As of January 2022, Twentyeight Health is proudly serving 31 states, as well as Washington D.C. In addition, the company now offers its full platform in both English and Spanish, including doctor-vetted sexual education content, physician interactions, customer support, and all user communications. 

“Offering a seamless end-to-end experience in Spanish is critical to our mission. Even if you have some language proficiency, you are more likely to engage with healthcare in your primary language and it is easier to reach people when they feel culturally supported,” Van Tuykom said. For this reason, Twentyeight Health will continue to expand its offering to support additional languages in the near future. 

Partnerships drive better health outcomes and lower costs 

Since launching its platform, Twentyeight Health has had a significant impact on access to healthcare, with 63% of its users reporting that they did not have access to contraceptives prior to signing up for the service. A key part of their approach to increase access has been establishing relationships with more than 50 different partners across healthcare brands and community organizations which has been instrumental in promoting its services to hard-to-reach communities. In fact, 70 percent of Twentyeight Health’s targeted marketing is focused on these partners and their unique populations.  

Twentyeight Health also builds strategic partnerships with health plans and health systems and can help drive significant cost savings, expand access to sexual and reproductive care, and, most importantly, improve population health outcomes for their members and patients. Cloutier reports that Twentyeight Health can help its partners save up to $2,680 per user, resulting in a 22x return on investment.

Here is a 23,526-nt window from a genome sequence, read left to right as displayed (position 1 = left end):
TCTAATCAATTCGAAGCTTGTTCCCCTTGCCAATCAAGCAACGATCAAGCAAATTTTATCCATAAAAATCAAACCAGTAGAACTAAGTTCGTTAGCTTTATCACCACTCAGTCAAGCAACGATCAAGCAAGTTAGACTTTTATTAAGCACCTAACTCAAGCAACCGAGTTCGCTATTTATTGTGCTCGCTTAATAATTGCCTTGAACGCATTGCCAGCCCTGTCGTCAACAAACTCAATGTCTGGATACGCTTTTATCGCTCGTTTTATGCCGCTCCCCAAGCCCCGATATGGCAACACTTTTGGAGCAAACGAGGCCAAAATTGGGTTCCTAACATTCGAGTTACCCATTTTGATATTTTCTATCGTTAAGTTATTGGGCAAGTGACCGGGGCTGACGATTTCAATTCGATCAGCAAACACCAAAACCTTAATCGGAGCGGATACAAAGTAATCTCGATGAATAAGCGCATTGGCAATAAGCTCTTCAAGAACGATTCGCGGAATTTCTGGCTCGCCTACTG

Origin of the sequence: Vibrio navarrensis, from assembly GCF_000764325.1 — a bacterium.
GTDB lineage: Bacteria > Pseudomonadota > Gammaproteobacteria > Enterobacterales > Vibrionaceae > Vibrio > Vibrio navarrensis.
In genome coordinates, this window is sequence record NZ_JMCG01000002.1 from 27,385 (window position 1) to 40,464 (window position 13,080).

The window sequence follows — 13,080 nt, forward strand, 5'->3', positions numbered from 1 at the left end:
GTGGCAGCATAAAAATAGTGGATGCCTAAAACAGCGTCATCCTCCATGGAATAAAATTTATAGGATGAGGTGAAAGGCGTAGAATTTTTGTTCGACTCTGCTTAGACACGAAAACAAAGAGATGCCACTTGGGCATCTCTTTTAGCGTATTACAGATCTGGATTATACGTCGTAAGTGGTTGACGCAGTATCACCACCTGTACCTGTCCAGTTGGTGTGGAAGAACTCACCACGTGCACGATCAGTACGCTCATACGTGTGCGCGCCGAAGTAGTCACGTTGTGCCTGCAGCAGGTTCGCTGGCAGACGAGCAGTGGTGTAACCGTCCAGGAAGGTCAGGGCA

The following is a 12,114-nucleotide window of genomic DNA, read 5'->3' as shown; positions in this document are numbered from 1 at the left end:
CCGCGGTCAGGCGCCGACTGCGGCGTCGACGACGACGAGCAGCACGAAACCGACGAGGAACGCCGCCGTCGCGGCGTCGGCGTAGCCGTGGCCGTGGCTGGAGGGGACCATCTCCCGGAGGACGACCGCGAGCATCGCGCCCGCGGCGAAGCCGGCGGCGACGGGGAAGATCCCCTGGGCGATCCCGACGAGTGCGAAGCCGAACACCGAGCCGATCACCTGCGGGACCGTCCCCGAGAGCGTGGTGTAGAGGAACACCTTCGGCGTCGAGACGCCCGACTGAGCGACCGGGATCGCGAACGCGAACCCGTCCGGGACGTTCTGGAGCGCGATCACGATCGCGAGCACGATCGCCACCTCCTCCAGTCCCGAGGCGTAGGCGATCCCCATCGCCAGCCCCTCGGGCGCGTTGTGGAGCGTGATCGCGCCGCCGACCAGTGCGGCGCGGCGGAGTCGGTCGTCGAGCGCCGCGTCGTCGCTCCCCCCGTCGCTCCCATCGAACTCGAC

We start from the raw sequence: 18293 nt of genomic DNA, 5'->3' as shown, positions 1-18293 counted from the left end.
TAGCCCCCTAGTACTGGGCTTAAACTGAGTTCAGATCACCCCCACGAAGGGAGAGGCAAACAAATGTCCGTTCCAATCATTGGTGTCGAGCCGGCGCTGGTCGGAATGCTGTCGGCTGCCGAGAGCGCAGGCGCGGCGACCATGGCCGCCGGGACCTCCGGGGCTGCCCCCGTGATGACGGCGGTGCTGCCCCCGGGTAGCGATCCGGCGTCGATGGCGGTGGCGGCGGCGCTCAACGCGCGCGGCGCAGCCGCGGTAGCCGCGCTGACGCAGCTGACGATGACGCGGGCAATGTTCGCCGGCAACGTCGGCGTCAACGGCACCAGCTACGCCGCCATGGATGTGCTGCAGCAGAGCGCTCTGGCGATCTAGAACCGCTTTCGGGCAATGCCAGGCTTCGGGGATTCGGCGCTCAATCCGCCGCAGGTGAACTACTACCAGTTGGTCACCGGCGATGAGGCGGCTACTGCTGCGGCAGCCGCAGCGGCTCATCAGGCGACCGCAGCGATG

These savings are driven by avoiding costs associated with unintended pregnancies and costly in-person visits, providing earlier access to prenatal care to support high-risk pregnancies, promoting the use of equal outcome but lower-cost medications, and improving health equity for members.  

Twentyeight Health will continue to focus its efforts on facilitating comprehensive, longitudinal healthcare for underserved populations.  

Sexual and reproductive care is just the beginning 

Twentyeight Health is paving a new path for women’s health. While there are many healthcare solutions for women, very few are focused on underserved populations and rural communities where health access is more limited or nonexistent. This work is complex, regulated and often too difficult for most companies to tackle, but Twentyeight Health is not like most companies.  

"We have a patient-centric design and leverage co-developing sessions, user surveys, and continuous feedback to fully understand our users' pain points to help find solutions for access problems along the way,” said Van Tuykom.  

When asked about competition, Van Tuykom welcomes the challenge. “Seeing an increasing level of innovation is great for the space,” he said. “We have something very unique and welcome additional companies and innovations and support new ways to engage and make care affordable."   

Every year, Twentyeight Health’s products and offerings are growing – and looking forward to an exciting 2022. Already the team is planning to expand their services to offer additional product offerings across the entire women’s health journey from contraception to STI prevention, testing, and treatment, to pre- and postnatal care, all the way to menopause. They will also be accelerating their payer and provider partnerships to support quality reporting, reduce costs, and achieve better health outcomes for members and patients. 

This may be your first time hearing about Twentyeight Health, but it won’t be the last. Follow their work here or contact Dan Cloutier, Twentyeight Health’s Head of Business Development at dan@twentyeighthealth.com to learn more.  

Topics: social determinants of health health disparities public health SDoH interventions sdoh health equity